The Nashville MSA's job market kicked 2014 off with a bit of a bang, growing 3.7 percent from the year before. A surge in construction employment that began in December carried through to January — we're betting February won't be as strong with all the winter storms — while the business services and leisure sectors also posted strong numbers. Bringing up the rear in January were the government and education/health sectors.
The government's January numbers included a recalibrated set of 2013 data that pegged Nashville's growth rate for the year at 2.7 percent. That's not bad — and more than double the state's 1.1 percent — but more than a point below 2012's 3.9 percent. Check out all of the state's numbers here.
The housing market in Tennessee continues to improve, says David Penn of MTSU's Business and Economic Research Center, but not as quickly as it has in recent quarters. One bright spot is that the number of distressed properties continues to trickle downward. Case in point: The number of foreclosure starts around the state in the third quarter was the lowest in seven years.
Nashville-area job growth clocked in at 4.0 percent in July, suggesting there's no let-up in the strong trend we've seen for the better part of two years. Manufacturing growth slowed a bit, but a big bounce in information jobs and a continued ramping of construction jobs bode well for the coming quarters. Over the past 12 months, Middle Tennessee employers have posted average year-over-year growth of more than 3.7 percent.
Exports from Tennessee grew just 1.3 percent from the year before in the first quarter of 2013, due mainly to weak demand from Canada, which is by far the state's largest global trade partner, and China. Looking more broadly at the state's place in the international trade system, MTSU professor Steven Livingston points out that our trade relationships now look a lot more like they did in 1990 than in 2000.
Around the state, some 9 percent of homeowners are still behind on their mortgages and the trend isn't very positive right now. The latest issue of Tennessee Housing Market from the team at BERC has those details and more.
SEE ALSO: We should be selling a lot more houses from Friday
Nashville-area employers are still hiring new workers at a good clip, according to the latest Bureau of Labor Statistics data. Since a big late-2012 revision, downright gaudy growth numbers from the durable goods and business services sectors have helped the Nashville area post year-over-year growth of almost 4 percent. Now helping the overall number is a government sector that's no longer shrinking, although local technology boosters will want the red number in information to quickly fade this summer.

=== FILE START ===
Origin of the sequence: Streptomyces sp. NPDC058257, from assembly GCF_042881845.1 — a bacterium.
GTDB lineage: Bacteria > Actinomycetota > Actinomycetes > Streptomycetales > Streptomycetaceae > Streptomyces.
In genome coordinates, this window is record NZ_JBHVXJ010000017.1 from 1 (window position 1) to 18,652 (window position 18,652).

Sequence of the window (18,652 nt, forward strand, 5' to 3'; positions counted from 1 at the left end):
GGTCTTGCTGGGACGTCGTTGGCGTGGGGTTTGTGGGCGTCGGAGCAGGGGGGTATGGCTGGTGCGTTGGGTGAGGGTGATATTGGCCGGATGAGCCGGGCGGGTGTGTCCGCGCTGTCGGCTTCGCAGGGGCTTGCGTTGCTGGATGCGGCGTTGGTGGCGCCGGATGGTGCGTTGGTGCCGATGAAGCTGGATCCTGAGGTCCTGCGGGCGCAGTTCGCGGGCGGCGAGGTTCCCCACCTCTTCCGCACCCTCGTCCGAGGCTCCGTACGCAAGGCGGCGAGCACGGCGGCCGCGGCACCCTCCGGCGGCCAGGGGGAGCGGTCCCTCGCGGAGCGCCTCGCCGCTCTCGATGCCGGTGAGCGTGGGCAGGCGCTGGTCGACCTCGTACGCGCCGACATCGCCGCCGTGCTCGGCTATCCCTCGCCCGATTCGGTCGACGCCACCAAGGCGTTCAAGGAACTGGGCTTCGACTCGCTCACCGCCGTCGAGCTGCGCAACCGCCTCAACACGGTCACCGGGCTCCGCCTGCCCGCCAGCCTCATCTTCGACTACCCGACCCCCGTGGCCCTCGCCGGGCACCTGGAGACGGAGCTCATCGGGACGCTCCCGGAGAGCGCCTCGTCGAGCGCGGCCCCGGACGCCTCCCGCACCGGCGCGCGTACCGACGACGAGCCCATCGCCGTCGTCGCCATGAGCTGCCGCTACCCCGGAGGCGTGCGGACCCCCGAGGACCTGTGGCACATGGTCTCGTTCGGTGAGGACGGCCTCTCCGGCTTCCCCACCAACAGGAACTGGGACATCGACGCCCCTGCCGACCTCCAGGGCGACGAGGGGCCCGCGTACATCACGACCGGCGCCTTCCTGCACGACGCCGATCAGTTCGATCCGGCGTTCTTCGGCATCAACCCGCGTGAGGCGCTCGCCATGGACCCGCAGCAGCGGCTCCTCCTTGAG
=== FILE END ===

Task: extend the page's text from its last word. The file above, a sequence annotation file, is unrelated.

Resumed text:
Speaking last week to the Nashville Risk Management Association, economist David Penn had a decently upbeat outlook for Nashville's economy in the coming year. Penn, director of the Business and Economic Research Center at Middle Tennessee State University, said manufacturing and professional services companies are driving the jobs train but that construction job growth is "sputtering" — despite a 60 percent jump in permits from a year ago. Overall job growth is expected to be in line with 2012's 1.7 percent. You can view and download Penn's full presentation here.
Middle Tennessee's workforce grew by 0.5 percent in November from a year ago, according to federal numbers curated by the Business and Economic Research Center at MTSU. Last month featured the seventh straight drop of at least 2 percent in government employment and the fourth straight in which financial-company employment was off at least 2 percent from a year ago. On the plus side, both manufacturing and professional services job growth stayed solid, and retailers were employing almost 5 percent more people than in late 2011. We'll have to see if that last stat has legs or was primarily the result of hiring pulled forward from December.
We can only hope that September was the bottom.
Nashville-area employers grew their payrolls by 0.5 percent year over year in October. While that's nothing to brag about, it still was the highest level in three months. September's total nonfarm employment, which had been slightly negative when first reported, was revised up to 0 percent. Retailers and business services firms accounted for the biggest October bouncebacks, while only the education/health, leisure and government sectors posted worse numbers than in September.
The latest building permits statistics digested by the Business and Economic Research Center at Middle Tennessee State University show that the growth in Tennessee building permits is trailing the South's and the nation's by quite a margin — especially with the apartment pipeline growing smaller. You could interpret this statistic in two ways: Either the state's residential builders, still chastened by the recent bust, are being veritable paragons of restraint. Or the shadow inventory of property still held by our banks is large enough to put a damp rag over new construction activity. What say you?
- BRASWELL, ROBERT
- GARRETT, JOHNNY C EXECUTOR; GARRETT, JOHNNY C IV EXECUTOR; GARRETT, ANN BIGGER ESTATE; GARRETT, TIMOTHY M EXECUTOR
- GARRETT, TIMOTHY M EXECUTOR; GARRETT, ANN BIGGER ESTATE; GARRETT, JOHNNY C EXECUTOR; GARRETT, JOHNNY C IV EXECUTOR
- GARRETT, JOHNNY C IV EXECUTOR; GARRETT, JOHNNY C EXECUTOR; GARRETT, ANN BIGGER ESTATE; GARRETT, TIMOTHY M EXECUTOR